15 External signals Growth factors coordination between cells protein signals released by body cells that stimulate other cells to dividedensity-dependent inhibitioncrowded cells stop dividingeach cell binds a bit of growth factornot enough activator left to trigger division in any one cellanchorage dependenceto divide cells must be attached to a substrate“touch sensor” receptors
17 Example of a Growth Factor Platelet Derived Growth Factor (PDGF)made by platelets in blood clotsbinding of PDGF to cell receptors stimulates cell division in connective tissueheal woundsDon’t forgetto mention erythropoietin! (EPO)Erythropoietin (EPO): A hormone produced by the kidney that promotes the formation of red blood cells in the bone marrow. EPO is a glycoprotein (a protein with a sugar attached to it).The kidney cells that make EPO are specialized and are sensitive to low oxygen levels in the blood. These cells release EPO when the oxygen level is low in the kidney. EPO then stimulates the bone marrow to produce more red cells and thereby increase the oxygen-carrying capacity of the blood.EPO is the prime regulator of red blood cell production. Its major functions are to promote the differentiation and development of red blood cells and to initiate the production of hemoglobin, the molecule within red cells that transports oxygen.EPO has been much misused as a performance-enhancing drug (“blood doping”) in endurance athletes including some cyclists (in the Tour de France), long-distance runners, speed skaters, and Nordic (cross-country) skiers. When misused in such situations, EPO is thought to be especially dangerous (perhaps because dehydration can further increase the viscosity of the blood, increasing the risk for heart attacks and strokes. EPO has been banned by the Tour de France, the Olympics, and other sports organizations.
18 Growth Factors and Cancer Growth factors can create cancersproto-oncogenesnormally activates cell divisiongrowth factor genesbecome oncogenes (cancer-causing) when mutatedif switched “ON” can cause cancerexample: RAS (activates cyclins)tumor-suppressor genesnormally inhibits cell divisionif switched “OFF” can cause cancerexample: p53
19 p53 is the Cell Cycle Enforcer Cancer & Cell GrowthCancer is essentially a failure of cell division controlunrestrained, uncontrolled cell growthWhat control is lost?lose checkpoint stopsgene p53 plays a key role in G1/S restriction pointp53 protein halts cell division if it detects damaged DNAoptions:stimulates repair enzymes to fix DNAforces cell into G0 resting stagekeeps cell in G1 arrestcauses apoptosis of damaged cellALL cancers have to shut down p53 activityp53 is the Cell Cycle Enforcerp53 discovered at Stony Brook by Dr. Arnold Levine
20 p53 — master regulator gene NORMAL p53p53 allows cellswith repairedDNA to divide.p53proteinDNA repair enzymep53proteinStep 1Step 2Step 3DNA damage is causedby heat, radiation, orchemicals.Cell division stops, and p53 triggers enzymes to repair damaged region.p53 triggers the destruction of cells damaged beyond repair.ABNORMAL p53abnormalp53 proteincancercellStep 1Step 2DNA damage iscaused by heat,radiation, orchemicals.The p53 protein fails to stopcell division and repair DNA.Cell divides without repair todamaged DNA.Step 3Damaged cells continue to divide.If other damage accumulates, thecell can turn cancerous.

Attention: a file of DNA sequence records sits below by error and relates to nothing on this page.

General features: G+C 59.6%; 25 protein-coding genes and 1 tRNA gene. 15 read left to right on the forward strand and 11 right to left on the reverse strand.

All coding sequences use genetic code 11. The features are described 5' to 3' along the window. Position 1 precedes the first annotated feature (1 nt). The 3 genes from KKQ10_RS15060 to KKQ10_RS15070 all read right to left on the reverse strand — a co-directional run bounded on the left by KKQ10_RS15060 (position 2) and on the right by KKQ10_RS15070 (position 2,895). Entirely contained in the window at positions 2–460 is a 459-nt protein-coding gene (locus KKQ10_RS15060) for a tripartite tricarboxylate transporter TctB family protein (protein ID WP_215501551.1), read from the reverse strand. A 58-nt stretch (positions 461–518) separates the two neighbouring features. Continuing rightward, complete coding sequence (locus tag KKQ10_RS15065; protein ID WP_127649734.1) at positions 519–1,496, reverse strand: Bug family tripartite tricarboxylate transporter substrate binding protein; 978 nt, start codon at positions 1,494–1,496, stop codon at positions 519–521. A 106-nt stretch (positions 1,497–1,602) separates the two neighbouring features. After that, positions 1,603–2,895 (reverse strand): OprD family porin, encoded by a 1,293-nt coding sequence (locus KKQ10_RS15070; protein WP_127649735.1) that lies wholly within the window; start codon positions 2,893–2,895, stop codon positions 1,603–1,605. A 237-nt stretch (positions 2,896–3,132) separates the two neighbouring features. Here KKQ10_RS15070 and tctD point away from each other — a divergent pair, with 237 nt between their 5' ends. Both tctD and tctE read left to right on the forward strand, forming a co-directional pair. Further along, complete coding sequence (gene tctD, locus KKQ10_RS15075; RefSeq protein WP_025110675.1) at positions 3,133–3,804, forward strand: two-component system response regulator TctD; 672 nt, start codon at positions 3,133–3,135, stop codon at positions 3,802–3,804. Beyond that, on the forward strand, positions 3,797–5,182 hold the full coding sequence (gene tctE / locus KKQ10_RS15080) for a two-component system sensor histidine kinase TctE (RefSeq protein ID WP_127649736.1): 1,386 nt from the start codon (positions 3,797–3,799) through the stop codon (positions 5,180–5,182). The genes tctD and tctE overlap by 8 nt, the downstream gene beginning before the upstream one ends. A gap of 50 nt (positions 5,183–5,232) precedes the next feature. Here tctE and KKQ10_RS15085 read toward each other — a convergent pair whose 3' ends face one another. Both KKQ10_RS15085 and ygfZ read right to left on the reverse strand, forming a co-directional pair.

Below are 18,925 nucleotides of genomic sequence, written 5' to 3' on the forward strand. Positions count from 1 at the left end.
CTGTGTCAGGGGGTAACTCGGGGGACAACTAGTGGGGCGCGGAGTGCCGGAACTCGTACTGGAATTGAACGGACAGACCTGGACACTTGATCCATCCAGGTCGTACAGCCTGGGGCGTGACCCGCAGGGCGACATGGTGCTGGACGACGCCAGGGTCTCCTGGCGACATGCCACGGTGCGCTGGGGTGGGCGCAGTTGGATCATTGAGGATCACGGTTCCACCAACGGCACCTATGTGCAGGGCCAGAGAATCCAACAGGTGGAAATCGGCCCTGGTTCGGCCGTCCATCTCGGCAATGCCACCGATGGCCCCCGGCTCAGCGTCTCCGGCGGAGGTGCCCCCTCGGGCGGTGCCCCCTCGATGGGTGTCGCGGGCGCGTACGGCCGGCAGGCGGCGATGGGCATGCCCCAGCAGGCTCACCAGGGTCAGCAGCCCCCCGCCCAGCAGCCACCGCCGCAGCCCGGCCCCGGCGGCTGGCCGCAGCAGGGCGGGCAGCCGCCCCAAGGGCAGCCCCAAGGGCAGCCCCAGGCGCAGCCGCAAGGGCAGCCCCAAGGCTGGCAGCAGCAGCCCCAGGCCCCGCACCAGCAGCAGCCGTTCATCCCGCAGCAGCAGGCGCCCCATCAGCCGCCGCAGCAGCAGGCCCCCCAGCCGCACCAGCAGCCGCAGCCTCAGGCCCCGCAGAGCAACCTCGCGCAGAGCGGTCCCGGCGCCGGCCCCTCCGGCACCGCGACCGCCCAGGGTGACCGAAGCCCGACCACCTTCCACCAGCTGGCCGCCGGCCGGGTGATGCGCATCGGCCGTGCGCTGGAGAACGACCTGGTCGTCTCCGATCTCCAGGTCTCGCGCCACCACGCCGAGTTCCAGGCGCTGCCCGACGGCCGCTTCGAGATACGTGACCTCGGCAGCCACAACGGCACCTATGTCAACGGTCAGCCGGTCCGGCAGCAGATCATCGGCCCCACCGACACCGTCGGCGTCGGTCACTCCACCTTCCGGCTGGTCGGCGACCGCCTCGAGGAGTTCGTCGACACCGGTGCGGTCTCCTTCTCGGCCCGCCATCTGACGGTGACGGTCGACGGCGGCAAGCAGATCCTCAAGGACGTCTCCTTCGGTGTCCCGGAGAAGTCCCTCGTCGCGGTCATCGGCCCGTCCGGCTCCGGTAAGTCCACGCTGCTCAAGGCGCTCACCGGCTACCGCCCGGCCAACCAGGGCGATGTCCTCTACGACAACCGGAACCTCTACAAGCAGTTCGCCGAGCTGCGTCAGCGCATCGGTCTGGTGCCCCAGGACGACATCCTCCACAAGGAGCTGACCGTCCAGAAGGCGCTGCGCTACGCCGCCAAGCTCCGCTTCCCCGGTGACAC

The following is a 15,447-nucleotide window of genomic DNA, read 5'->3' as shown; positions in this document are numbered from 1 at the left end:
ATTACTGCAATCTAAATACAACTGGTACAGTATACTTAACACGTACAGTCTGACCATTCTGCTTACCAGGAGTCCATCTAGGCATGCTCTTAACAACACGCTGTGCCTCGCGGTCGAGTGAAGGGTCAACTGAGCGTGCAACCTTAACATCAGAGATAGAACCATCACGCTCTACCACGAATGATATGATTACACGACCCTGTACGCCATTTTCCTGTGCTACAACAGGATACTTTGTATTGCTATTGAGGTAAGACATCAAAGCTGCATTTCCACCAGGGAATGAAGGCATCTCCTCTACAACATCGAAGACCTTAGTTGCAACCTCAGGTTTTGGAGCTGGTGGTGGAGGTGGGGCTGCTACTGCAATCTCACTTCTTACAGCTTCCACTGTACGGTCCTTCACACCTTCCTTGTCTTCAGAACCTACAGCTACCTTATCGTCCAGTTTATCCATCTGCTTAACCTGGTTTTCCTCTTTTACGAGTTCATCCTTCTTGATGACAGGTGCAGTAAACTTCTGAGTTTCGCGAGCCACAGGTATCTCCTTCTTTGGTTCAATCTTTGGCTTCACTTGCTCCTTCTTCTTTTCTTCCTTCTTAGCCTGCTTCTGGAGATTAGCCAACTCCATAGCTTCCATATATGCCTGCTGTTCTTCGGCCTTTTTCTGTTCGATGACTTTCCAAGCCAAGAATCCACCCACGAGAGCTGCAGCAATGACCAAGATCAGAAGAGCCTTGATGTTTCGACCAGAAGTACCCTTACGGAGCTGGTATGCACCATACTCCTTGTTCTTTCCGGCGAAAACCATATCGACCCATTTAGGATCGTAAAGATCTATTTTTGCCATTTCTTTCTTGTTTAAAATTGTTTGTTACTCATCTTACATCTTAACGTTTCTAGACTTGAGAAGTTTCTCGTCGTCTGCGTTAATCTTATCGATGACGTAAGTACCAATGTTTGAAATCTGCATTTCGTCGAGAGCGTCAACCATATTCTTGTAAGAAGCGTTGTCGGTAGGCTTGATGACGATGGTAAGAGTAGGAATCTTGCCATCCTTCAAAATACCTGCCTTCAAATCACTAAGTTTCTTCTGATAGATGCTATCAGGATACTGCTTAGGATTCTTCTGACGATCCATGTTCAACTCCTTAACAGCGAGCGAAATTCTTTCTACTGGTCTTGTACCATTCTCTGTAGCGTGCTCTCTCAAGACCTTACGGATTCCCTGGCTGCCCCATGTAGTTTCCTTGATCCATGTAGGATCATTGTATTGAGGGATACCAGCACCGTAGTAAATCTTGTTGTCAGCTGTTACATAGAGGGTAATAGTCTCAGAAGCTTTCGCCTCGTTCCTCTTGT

21 It’s like an out-of-control car with many systems failing! Development of CancerCancer develops only after a cell experiences ~6 key mutations (“hits”)unlimited growthturn on growth promoter genesignore checkpointsturn off tumor suppressor genes (p53)escape apoptosisturn off suicide genesimmortality = unlimited divisionsturn on chromosome maintenance genespromotes blood vessel growthturn on blood vessel growth genesovercome anchor & density dependenceturn off touch-sensor geneIt’s like an out-of-control car with many systems failing!
22 What causes these “hits”? Mutations in cells can be triggered byUV radiationchemical exposureradiation exposureheatcigarette smokepollutionagegenetics
23 Tumors Mass of abnormal cells Benign tumor Malignant tumor abnormal cells remain at original site as a lumpp53 has halted cell divisionsmost do not cause serious problems & can be removed by surgeryMalignant tumorcells leave original sitelose attachment to nearby cellscarried by blood & lymph system to other tissuesstart more tumors = metastasisimpair functions of organs throughout body
24 Traditional treatments for cancers Treatments target rapidly dividing cellshigh-energy radiationkills rapidly dividing cellschemotherapystop DNA replicationstop mitosis & cytokinesisstop blood vessel growth
25 New “miracle drugs”Drugs targeting proteins (enzymes) found only in cancer cellsGleevectreatment for adult leukemia (CML) & stomach cancer (GIST)1st successful drug targeting only cancer cellsProof of Principle: you can treat cancer by targeting cancer-specific proteins.GIST = gastrointestinal stromal tumors, which affect as many as 5,000 people in the United StatesCML = chronic myelogenous leukemia, adult leukemia, which affect as many as 8,000 people in the United StatesFastest FDA approval — 2.5 monthswithout Gleevecwith GleevecNovartes